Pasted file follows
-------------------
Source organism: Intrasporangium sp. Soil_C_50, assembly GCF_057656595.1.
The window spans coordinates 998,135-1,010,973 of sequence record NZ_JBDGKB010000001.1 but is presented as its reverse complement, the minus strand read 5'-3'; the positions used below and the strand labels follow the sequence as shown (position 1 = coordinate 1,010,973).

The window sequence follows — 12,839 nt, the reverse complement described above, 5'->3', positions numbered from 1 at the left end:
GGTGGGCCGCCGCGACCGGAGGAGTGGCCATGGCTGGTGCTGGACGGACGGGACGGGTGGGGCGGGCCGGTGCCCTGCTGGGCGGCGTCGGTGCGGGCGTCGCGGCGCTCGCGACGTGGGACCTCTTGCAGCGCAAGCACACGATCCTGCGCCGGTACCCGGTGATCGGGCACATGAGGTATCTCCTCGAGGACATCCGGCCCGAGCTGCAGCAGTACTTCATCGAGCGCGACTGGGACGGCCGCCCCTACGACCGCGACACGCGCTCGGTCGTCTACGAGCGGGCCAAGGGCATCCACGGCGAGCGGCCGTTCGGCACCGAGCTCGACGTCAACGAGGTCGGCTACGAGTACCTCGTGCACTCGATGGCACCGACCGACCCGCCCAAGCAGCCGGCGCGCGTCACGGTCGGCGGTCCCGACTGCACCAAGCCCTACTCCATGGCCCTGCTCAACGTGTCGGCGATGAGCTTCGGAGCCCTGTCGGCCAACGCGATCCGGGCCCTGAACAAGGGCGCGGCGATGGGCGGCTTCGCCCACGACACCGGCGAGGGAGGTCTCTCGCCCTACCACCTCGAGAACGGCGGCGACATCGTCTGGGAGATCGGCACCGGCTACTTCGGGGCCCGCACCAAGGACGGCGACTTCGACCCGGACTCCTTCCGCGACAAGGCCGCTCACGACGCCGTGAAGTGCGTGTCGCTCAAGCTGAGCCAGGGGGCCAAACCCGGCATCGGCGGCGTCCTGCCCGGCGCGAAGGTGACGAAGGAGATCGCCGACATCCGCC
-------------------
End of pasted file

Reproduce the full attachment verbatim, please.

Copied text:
Source organism: Intrasporangium sp. Soil_C_50, assembly GCF_057656595.1.
The window spans coordinates 998,135-1,010,973 of sequence record NZ_JBDGKB010000001.1 but is presented as its reverse complement, the minus strand read 5'-3'; the positions used below and the strand labels follow the sequence as shown (position 1 = coordinate 1,010,973).

The window sequence follows — 12,839 nt, the reverse complement described above, 5'->3', positions numbered from 1 at the left end:
GGTGGGCCGCCGCGACCGGAGGAGTGGCCATGGCTGGTGCTGGACGGACGGGACGGGTGGGGCGGGCCGGTGCCCTGCTGGGCGGCGTCGGTGCGGGCGTCGCGGCGCTCGCGACGTGGGACCTCTTGCAGCGCAAGCACACGATCCTGCGCCGGTACCCGGTGATCGGGCACATGAGGTATCTCCTCGAGGACATCCGGCCCGAGCTGCAGCAGTACTTCATCGAGCGCGACTGGGACGGCCGCCCCTACGACCGCGACACGCGCTCGGTCGTCTACGAGCGGGCCAAGGGCATCCACGGCGAGCGGCCGTTCGGCACCGAGCTCGACGTCAACGAGGTCGGCTACGAGTACCTCGTGCACTCGATGGCACCGACCGACCCGCCCAAGCAGCCGGCGCGCGTCACGGTCGGCGGTCCCGACTGCACCAAGCCCTACTCCATGGCCCTGCTCAACGTGTCGGCGATGAGCTTCGGAGCCCTGTCGGCCAACGCGATCCGGGCCCTGAACAAGGGCGCGGCGATGGGCGGCTTCGCCCACGACACCGGCGAGGGAGGTCTCTCGCCCTACCACCTCGAGAACGGCGGCGACATCGTCTGGGAGATCGGCACCGGCTACTTCGGGGCCCGCACCAAGGACGGCGACTTCGACCCGGACTCCTTCCGCGACAAGGCCGCTCACGACGCCGTGAAGTGCGTGTCGCTCAAGCTGAGCCAGGGGGCCAAACCCGGCATCGGCGGCGTCCTGCCCGGCGCGAAGGTGACGAAGGAGATCGCCGACATCCGCC